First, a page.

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National And Labour Talking Again

Fuseworks Media
Fuseworks Media

By Kate Chapman of NZPA

Wellington, Sept 16 NZPA - National and Labour are ready to start talking again on an emissions trading scheme (ETS).

Prime Minister John Key said he welcomed reports that Labour wanted to re-enter negotiations on an ETS.

Both Labour and National have wanted a grand coalition on the policy to give it long term political stability.

Labour quit talks on the ETS after a deal between National and the Maori Party was announced, saying it had been betrayed in the negotiations.

"The Government, in reaching an agreement with the Maori Party, has no reason to cease discussions with other political parties," Mr Key said in Parliament today."

"If the Labour Party wish to re-enter negotiations with the National Party then we're more than happy to do so."

National campaigned on a "fiscally neutral" ETS, not "one that would rip $23 billion off the taxpayers of New Zealand".

"We're also in the process of introducing an ETS that will keep kiwi jobs, that will keep New Zealanders employed and will make sure New Zealanders can afford their electricity bills," he said.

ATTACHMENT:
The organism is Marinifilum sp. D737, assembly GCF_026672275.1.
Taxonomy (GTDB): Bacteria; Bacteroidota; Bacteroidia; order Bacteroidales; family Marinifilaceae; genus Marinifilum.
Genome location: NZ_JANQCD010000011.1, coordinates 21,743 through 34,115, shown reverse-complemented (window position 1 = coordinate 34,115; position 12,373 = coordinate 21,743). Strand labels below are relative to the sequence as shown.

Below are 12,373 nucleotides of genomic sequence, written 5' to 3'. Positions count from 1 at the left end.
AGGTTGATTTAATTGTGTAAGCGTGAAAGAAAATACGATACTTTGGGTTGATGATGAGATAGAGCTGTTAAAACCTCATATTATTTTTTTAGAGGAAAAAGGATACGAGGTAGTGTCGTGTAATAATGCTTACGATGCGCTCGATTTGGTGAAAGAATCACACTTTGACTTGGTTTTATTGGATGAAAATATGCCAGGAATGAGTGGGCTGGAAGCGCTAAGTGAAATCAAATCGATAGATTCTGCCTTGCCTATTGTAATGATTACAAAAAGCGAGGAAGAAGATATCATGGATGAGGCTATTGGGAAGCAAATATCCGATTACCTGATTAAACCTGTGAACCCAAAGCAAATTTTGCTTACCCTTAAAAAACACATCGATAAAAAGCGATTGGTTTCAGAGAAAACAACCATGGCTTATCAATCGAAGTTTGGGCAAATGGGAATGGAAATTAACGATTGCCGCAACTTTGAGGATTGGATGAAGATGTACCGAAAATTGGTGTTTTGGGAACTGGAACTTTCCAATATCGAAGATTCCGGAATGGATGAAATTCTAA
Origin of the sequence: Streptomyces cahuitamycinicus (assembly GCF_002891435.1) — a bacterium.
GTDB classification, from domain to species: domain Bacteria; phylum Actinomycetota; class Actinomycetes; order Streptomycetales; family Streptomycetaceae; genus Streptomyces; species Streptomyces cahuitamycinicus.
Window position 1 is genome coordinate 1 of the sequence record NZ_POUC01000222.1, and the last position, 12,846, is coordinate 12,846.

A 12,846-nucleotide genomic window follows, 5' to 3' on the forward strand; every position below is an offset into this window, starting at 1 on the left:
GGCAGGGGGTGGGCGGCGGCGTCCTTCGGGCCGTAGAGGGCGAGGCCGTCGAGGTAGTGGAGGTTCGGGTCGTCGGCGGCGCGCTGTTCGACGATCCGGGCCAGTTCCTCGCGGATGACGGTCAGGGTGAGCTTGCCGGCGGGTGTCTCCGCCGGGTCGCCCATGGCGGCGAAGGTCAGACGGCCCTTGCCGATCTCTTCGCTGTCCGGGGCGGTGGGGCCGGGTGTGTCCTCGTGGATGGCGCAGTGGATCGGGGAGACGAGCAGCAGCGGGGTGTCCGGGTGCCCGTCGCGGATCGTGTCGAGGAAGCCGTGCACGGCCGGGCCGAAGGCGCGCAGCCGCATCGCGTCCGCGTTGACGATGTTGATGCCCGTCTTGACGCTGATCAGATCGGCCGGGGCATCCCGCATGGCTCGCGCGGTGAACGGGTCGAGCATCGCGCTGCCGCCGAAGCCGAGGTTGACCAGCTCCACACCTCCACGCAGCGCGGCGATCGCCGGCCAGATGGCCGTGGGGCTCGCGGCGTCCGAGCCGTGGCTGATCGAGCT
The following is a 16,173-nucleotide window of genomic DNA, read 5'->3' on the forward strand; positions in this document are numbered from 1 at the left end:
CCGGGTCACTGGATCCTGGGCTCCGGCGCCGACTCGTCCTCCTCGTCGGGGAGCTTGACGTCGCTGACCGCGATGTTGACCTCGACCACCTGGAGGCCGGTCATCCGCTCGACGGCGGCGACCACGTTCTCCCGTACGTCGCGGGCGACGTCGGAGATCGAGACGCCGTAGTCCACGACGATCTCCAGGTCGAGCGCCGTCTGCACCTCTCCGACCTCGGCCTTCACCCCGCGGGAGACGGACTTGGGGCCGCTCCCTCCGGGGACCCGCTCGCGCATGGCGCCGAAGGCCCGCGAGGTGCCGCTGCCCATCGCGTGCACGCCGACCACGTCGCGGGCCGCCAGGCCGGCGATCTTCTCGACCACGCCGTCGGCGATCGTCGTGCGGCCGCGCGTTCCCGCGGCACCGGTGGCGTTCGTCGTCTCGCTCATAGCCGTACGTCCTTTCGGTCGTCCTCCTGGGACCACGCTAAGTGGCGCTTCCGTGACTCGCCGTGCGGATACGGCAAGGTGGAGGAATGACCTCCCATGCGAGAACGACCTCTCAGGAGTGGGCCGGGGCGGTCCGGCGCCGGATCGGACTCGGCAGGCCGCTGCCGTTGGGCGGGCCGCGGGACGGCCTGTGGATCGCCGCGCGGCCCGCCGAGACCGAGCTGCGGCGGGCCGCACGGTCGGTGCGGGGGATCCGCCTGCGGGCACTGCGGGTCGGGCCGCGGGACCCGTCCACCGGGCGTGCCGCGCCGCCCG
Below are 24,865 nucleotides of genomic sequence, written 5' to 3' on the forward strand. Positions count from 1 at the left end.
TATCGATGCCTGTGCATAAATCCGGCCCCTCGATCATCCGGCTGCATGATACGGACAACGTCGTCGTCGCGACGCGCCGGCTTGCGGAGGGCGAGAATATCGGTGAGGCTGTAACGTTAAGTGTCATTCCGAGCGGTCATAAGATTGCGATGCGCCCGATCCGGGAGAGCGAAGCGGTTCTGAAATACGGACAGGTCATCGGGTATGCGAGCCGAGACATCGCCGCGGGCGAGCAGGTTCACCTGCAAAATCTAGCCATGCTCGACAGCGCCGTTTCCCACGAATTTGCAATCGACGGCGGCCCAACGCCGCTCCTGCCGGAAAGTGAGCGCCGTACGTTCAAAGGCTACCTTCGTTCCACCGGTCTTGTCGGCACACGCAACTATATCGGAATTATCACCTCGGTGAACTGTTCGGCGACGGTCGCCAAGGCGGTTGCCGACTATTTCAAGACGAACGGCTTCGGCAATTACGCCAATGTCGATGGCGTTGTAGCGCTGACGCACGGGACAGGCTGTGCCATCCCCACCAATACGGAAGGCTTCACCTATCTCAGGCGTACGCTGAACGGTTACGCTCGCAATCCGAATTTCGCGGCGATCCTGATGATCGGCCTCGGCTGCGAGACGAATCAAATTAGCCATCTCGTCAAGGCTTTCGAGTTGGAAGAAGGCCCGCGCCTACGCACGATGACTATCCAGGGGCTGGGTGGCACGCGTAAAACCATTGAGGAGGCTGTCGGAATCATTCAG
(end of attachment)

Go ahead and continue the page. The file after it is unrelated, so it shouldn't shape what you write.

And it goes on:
Labour leader Phil Goff said today Mr Key had "effectively" ended negotiations by announcing a deal with another party.

"If he does reconsider that then we would keep an open mind in the same way as we have before about reaching an agreement that was good for New Zealand.

"They would have to step back a pace or two and look at it again and look at the process they followed. It really wasn't satisfactory."

The "ball is in the Government's court", he said.

"We would re-enter into discussions with them for the good of New Zealand.

"I have heard discussion that the reason for breaking off the negotiations was political, that's a shame."

Mr Key had said Labour did not have to pull out of talks.

He disputed Labour's claim National had reneged on negotiations.

Those conducting the negotiations -- Climate Change Minister Nick Smith and his Labour shadow spokesman Charles Chauvel -- blamed each other for the break down in talks.

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